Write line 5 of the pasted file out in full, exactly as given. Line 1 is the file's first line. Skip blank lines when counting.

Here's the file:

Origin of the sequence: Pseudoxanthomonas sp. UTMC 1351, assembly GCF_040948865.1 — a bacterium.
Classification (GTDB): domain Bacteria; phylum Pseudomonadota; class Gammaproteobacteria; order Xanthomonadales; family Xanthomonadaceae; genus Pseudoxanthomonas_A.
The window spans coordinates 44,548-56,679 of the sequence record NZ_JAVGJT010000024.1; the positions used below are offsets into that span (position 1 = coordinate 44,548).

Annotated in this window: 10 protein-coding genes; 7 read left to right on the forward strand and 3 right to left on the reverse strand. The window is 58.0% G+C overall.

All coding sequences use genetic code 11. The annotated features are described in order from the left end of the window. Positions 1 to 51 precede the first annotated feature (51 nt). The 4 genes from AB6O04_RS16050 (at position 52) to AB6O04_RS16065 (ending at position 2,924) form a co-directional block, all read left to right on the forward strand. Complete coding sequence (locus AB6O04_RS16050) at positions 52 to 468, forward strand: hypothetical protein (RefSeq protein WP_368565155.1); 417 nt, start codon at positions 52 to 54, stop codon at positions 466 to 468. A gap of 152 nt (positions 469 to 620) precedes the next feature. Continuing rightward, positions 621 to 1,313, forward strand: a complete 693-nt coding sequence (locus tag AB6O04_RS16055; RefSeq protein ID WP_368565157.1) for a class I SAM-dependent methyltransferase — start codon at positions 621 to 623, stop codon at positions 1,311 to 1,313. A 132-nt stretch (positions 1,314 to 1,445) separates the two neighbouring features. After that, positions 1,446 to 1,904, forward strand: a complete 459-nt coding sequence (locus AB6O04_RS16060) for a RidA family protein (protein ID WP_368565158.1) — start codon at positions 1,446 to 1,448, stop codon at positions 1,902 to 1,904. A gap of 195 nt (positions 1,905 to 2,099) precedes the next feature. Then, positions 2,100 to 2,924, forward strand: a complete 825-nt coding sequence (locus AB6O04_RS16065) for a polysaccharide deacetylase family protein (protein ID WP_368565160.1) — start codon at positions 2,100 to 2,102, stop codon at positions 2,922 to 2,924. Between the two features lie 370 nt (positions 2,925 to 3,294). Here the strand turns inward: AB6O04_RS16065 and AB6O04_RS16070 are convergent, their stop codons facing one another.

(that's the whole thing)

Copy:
All coding sequences use genetic code 11. The annotated features are described in order from the left end of the window. Positions 1 to 51 precede the first annotated feature (51 nt). The 4 genes from AB6O04_RS16050 (at position 52) to AB6O04_RS16065 (ending at position 2,924) form a co-directional block, all read left to right on the forward strand. Complete coding sequence (locus AB6O04_RS16050) at positions 52 to 468, forward strand: hypothetical protein (RefSeq protein WP_368565155.1); 417 nt, start codon at positions 52 to 54, stop codon at positions 466 to 468. A gap of 152 nt (positions 469 to 620) precedes the next feature. Continuing rightward, positions 621 to 1,313, forward strand: a complete 693-nt coding sequence (locus tag AB6O04_RS16055; RefSeq protein ID WP_368565157.1) for a class I SAM-dependent methyltransferase — start codon at positions 621 to 623, stop codon at positions 1,311 to 1,313. A 132-nt stretch (positions 1,314 to 1,445) separates the two neighbouring features. After that, positions 1,446 to 1,904, forward strand: a complete 459-nt coding sequence (locus AB6O04_RS16060) for a RidA family protein (protein ID WP_368565158.1) — start codon at positions 1,446 to 1,448, stop codon at positions 1,902 to 1,904. A gap of 195 nt (positions 1,905 to 2,099) precedes the next feature. Then, positions 2,100 to 2,924, forward strand: a complete 825-nt coding sequence (locus AB6O04_RS16065) for a polysaccharide deacetylase family protein (protein ID WP_368565160.1) — start codon at positions 2,100 to 2,102, stop codon at positions 2,922 to 2,924. Between the two features lie 370 nt (positions 2,925 to 3,294). Here the strand turns inward: AB6O04_RS16065 and AB6O04_RS16070 are convergent, their stop codons facing one another.